This is a nice value add that I find really useful to know exactly what I am looking at in code when browsing through code that I am not intimately familiar with.
- Several small features and improvements (in some cases little known productivity enhancements):
Better support for several language constructs and features like namespaces, namespace using directives, templates and explicit and partial specializations, Unicode, etc.
New XML Doc Comment support for Visual C++. This is available for C++/CLI code when doing Quick Info and Parameter Help on symbols from a #using or /FU dll that has been built with XML Doc Comments and has the XML file beside the dll on disk.
Edit.ListMembers (CTRL-J) when invoked at a location in code that is not in a direct member list context (on an identifier following a ./->/:: in code), now shows only the members of the enclosing class or namespace scope. This can be used to effectively get the member list that you would get if you typed “this->” inside a member function, without having to actually type it. If you are in a namespace scope function, then it will display the members from the enclosing namespace scope.
Being able to open a file in your solution very easily. This is a productivity enhancement that I use a lot when in large solutions with thousands of files. Rather than browsing to the file using the File -> Open dialog, you can simply type “>open FilenameInSolution.Extension” in the find combo. Basically you can simply type CTRL-/ to get to the combo with “>” (this is a quick place to type commands) and type “open FilenameInSolution.Extension”. You even get completion for the commands usable there as well as the filename.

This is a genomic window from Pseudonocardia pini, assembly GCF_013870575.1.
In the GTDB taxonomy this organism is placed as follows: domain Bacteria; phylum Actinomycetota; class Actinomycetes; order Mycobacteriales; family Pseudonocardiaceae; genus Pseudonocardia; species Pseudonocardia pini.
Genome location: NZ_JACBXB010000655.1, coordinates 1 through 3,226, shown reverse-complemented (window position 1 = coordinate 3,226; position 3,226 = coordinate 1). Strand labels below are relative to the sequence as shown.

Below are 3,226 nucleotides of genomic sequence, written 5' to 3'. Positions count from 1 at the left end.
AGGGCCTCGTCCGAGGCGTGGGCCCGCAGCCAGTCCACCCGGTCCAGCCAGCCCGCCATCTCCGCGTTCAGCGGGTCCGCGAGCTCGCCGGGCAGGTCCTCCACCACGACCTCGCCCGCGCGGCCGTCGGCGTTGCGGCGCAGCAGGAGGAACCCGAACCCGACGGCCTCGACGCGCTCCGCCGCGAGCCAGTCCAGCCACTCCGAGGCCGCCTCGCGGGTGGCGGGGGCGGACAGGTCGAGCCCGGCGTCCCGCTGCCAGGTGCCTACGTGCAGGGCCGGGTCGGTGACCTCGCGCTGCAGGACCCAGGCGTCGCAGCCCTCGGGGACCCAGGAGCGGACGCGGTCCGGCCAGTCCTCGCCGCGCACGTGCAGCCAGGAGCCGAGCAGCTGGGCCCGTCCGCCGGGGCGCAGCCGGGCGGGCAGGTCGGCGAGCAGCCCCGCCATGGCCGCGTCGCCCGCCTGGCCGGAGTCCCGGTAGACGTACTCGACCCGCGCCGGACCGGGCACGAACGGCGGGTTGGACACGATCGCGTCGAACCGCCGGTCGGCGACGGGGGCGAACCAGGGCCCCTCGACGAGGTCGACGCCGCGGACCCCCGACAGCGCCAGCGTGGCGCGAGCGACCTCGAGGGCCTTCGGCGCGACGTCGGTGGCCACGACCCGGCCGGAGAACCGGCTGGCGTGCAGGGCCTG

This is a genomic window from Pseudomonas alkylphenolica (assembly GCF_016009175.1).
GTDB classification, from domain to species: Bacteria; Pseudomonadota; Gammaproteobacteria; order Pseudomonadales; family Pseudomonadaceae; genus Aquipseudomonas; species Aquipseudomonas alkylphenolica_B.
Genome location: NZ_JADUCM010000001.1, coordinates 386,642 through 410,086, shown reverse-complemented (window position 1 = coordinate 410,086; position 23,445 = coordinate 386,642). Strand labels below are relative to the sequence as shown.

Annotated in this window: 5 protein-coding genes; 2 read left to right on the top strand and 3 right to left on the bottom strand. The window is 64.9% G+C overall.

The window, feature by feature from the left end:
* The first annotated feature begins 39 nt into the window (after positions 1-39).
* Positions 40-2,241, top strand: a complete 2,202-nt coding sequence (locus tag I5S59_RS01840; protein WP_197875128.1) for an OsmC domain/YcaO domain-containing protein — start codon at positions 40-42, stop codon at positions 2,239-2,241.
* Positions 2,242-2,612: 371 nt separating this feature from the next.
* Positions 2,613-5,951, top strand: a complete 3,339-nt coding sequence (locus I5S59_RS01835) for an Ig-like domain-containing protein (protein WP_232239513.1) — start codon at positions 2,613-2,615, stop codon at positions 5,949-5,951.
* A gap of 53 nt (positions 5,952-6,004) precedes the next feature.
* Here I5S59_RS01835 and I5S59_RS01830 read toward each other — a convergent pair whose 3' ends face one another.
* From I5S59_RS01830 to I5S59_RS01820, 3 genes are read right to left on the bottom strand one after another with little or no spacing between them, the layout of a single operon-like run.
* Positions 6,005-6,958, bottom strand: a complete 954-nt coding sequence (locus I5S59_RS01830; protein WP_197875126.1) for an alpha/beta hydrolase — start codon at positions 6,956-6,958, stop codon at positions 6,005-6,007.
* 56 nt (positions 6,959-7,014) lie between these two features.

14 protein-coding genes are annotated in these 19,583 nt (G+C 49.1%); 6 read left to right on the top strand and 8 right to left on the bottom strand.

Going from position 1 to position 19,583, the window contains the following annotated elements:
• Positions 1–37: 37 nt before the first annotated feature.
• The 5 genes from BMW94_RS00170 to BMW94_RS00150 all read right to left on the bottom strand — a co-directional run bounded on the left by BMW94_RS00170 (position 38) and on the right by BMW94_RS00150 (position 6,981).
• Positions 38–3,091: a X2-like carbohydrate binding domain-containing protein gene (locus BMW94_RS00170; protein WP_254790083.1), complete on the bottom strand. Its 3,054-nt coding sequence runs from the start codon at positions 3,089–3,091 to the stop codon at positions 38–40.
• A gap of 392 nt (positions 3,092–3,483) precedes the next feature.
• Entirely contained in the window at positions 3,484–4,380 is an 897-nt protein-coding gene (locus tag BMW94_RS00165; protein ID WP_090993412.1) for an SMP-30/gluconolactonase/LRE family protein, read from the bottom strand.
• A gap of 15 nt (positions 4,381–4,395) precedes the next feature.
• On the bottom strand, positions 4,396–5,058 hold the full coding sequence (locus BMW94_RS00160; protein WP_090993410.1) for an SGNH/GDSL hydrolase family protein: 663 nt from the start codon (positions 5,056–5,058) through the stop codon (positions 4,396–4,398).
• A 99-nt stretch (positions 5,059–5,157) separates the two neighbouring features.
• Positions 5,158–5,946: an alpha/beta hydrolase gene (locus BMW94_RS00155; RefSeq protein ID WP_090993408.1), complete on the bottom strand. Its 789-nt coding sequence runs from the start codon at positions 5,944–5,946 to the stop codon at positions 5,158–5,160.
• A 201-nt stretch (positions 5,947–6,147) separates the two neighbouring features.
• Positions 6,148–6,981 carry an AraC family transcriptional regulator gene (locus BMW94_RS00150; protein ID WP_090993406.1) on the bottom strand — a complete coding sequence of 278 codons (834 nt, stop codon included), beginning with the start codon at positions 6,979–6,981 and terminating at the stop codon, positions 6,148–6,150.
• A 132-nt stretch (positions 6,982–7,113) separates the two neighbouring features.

For more information on most of these as well as other improvements like Unicode Support, etc., you can look at “What’s New in Visual C++ 2005 Intellisense”. For a high level view of the key internal workings of the Intellisense sub-system in VS 2005 and some of the limitations of Intellisense, you can read “Intellisense Support in Visual C++”.
Over the last few months we have been working on designing Orcas features and on VS 2005 Service Pack 1.
In the IDE space we are going to address several bugs and some key issues for the Service Pack. One of the key ones is, Intellisense uses 100% CPU with a thread running at normal priority causing sluggishness on single processor machines for IDE and other processes (which are also running at normal priority). This fix should make the IDE and other applications much more responsive when intellisense uses the CPU because it will do all background parsing on a lower priority thread.
Right now we are in the design and early implementation phase for several Orcas features for the IDE. We can discuss these in the coming months as they become more concrete. You can send me E-Mail (scrambled E-Mail is at the bottom of this post) with feedback about this post as well as what other things you want to discuss with the VC++ IDE team, on this blog in the future. I really enjoyed writing up this post and am looking forward to your comments and feedback as a VC++ user.
– Ameya Limaye
Software Development Engineer, VC++ IDE